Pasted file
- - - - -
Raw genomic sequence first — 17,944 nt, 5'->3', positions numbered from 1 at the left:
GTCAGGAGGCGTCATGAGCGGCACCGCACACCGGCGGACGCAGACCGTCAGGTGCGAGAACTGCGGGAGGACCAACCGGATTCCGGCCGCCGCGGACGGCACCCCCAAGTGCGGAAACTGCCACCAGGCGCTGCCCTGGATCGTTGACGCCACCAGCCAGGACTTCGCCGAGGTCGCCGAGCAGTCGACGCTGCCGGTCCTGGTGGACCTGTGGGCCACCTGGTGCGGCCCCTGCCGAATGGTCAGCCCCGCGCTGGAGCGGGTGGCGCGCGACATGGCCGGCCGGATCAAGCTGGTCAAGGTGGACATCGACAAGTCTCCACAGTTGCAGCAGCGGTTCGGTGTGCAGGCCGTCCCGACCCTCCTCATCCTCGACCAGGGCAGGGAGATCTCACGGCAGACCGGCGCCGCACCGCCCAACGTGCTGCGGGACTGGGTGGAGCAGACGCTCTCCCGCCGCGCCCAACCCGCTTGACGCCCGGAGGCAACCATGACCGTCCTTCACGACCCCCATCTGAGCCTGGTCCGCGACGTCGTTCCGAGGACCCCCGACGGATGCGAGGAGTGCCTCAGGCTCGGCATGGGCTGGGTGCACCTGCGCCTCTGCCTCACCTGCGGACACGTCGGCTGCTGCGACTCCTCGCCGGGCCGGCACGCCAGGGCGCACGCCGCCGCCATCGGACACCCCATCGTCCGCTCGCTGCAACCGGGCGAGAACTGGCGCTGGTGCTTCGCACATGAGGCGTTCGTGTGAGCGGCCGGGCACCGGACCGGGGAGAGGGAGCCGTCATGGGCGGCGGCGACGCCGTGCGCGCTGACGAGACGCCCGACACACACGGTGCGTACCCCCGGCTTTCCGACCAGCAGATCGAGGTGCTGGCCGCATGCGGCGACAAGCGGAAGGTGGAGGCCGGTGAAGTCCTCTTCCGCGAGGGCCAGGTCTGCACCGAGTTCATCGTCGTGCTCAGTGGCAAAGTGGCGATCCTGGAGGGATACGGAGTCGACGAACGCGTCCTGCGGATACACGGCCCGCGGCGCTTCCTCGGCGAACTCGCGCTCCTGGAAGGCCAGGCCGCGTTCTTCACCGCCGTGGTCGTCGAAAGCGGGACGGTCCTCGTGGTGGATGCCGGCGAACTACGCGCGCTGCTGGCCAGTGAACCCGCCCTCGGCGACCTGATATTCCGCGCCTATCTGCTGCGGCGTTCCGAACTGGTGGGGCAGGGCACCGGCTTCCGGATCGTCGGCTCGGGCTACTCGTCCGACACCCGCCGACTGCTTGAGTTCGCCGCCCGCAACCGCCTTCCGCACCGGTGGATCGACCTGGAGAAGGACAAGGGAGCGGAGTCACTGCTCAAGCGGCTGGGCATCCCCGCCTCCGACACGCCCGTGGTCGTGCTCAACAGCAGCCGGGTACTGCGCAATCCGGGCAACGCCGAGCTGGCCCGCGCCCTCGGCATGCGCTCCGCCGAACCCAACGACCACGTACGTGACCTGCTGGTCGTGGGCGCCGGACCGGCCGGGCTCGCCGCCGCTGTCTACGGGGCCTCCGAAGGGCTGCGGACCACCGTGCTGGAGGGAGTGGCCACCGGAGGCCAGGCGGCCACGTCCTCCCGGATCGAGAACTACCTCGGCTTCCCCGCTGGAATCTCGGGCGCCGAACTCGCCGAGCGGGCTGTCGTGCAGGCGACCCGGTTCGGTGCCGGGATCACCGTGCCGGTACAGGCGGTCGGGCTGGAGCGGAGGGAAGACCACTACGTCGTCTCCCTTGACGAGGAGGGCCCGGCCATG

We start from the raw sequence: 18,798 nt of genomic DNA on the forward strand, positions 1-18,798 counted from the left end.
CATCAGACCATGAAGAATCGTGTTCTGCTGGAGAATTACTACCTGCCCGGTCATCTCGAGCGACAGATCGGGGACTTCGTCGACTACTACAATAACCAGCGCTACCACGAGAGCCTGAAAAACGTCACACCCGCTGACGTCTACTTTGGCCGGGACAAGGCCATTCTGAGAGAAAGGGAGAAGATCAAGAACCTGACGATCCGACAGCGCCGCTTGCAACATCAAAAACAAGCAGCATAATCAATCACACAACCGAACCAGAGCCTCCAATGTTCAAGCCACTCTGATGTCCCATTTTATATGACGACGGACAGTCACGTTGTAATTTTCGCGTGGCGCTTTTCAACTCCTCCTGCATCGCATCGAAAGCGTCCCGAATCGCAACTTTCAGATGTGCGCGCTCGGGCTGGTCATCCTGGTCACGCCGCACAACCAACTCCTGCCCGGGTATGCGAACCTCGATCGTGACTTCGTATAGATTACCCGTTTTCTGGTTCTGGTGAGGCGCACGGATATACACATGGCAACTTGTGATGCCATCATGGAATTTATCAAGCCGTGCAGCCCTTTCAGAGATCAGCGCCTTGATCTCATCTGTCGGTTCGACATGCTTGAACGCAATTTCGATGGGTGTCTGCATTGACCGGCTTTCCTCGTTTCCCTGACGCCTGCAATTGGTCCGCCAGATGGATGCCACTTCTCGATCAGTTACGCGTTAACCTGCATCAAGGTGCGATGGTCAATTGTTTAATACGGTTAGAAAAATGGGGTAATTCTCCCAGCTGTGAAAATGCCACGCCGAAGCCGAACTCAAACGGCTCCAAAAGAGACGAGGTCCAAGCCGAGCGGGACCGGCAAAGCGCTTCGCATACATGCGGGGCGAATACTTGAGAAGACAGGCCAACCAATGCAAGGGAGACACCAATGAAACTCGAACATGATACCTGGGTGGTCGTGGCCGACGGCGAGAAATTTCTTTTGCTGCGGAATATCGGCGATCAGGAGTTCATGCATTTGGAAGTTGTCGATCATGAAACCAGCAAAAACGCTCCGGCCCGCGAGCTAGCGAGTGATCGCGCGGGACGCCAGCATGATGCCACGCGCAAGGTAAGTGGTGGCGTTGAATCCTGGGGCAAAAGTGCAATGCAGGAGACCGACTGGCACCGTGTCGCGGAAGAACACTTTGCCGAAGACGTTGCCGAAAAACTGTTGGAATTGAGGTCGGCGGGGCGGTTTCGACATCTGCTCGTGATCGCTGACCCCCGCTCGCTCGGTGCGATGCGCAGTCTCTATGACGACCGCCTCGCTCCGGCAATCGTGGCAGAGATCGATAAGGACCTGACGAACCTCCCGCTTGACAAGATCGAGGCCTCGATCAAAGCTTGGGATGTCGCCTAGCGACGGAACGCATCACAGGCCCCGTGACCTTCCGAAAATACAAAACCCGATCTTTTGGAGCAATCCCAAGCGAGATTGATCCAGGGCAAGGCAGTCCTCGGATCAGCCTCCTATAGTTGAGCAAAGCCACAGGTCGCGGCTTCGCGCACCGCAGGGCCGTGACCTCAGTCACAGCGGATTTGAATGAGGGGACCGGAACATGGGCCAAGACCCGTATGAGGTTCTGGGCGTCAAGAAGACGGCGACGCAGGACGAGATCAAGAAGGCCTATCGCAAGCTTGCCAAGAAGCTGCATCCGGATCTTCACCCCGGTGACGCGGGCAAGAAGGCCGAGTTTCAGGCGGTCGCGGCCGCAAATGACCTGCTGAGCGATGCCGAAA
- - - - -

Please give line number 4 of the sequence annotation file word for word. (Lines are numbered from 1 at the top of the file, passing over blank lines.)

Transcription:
CATCAGACCATGAAGAATCGTGTTCTGCTGGAGAATTACTACCTGCCCGGTCATCTCGAGCGACAGATCGGGGACTTCGTCGACTACTACAATAACCAGCGCTACCACGAGAGCCTGAAAAACGTCACACCCGCTGACGTCTACTTTGGCCGGGACAAGGCCATTCTGAGAGAAAGGGAGAAGATCAAGAACCTGACGATCCGACAGCGCCGCTTGCAACATCAAAAACAAGCAGCATAATCAATCACACAACCGAACCAGAGCCTCCAATGTTCAAGCCACTCTGATGTCCCATTTTATATGACGACGGACAGTCACGTTGTAATTTTCGCGTGGCGCTTTTCAACTCCTCCTGCATCGCATCGAAAGCGTCCCGAATCGCAACTTTCAGATGTGCGCGCTCGGGCTGGTCATCCTGGTCACGCCGCACAACCAACTCCTGCCCGGGTATGCGAACCTCGATCGTGACTTCGTATAGATTACCCGTTTTCTGGTTCTGGTGAGGCGCACGGATATACACATGGCAACTTGTGATGCCATCATGGAATTTATCAAGCCGTGCAGCCCTTTCAGAGATCAGCGCCTTGATCTCATCTGTCGGTTCGACATGCTTGAACGCAATTTCGATGGGTGTCTGCATTGACCGGCTTTCCTCGTTTCCCTGACGCCTGCAATTGGTCCGCCAGATGGATGCCACTTCTCGATCAGTTACGCGTTAACCTGCATCAAGGTGCGATGGTCAATTGTTTAATACGGTTAGAAAAATGGGGTAATTCTCCCAGCTGTGAAAATGCCACGCCGAAGCCGAACTCAAACGGCTCCAAAAGAGACGAGGTCCAAGCCGAGCGGGACCGGCAAAGCGCTTCGCATACATGCGGGGCGAATACTTGAGAAGACAGGCCAACCAATGCAAGGGAGACACCAATGAAACTCGAACATGATACCTGGGTGGTCGTGGCCGACGGCGAGAAATTTCTTTTGCTGCGGAATATCGGCGATCAGGAGTTCATGCATTTGGAAGTTGTCGATCATGAAACCAGCAAAAACGCTCCGGCCCGCGAGCTAGCGAGTGATCGCGCGGGACGCCAGCATGATGCCACGCGCAAGGTAAGTGGTGGCGTTGAATCCTGGGGCAAAAGTGCAATGCAGGAGACCGACTGGCACCGTGTCGCGGAAGAACACTTTGCCGAAGACGTTGCCGAAAAACTGTTGGAATTGAGGTCGGCGGGGCGGTTTCGACATCTGCTCGTGATCGCTGACCCCCGCTCGCTCGGTGCGATGCGCAGTCTCTATGACGACCGCCTCGCTCCGGCAATCGTGGCAGAGATCGATAAGGACCTGACGAACCTCCCGCTTGACAAGATCGAGGCCTCGATCAAAGCTTGGGATGTCGCCTAGCGACGGAACGCATCACAGGCCCCGTGACCTTCCGAAAATACAAAACCCGATCTTTTGGAGCAATCCCAAGCGAGATTGATCCAGGGCAAGGCAGTCCTCGGATCAGCCTCCTATAGTTGAGCAAAGCCACAGGTCGCGGCTTCGCGCACCGCAGGGCCGTGACCTCAGTCACAGCGGATTTGAATGAGGGGACCGGAACATGGGCCAAGACCCGTATGAGGTTCTGGGCGTCAAGAAGACGGCGACGCAGGACGAGATCAAGAAGGCCTATCGCAAGCTTGCCAAGAAGCTGCATCCGGATCTTCACCCCGGTGACGCGGGCAAGAAGGCCGAGTTTCAGGCGGTCGCGGCCGCAAATGACCTGCTGAGCGATGCCGAAA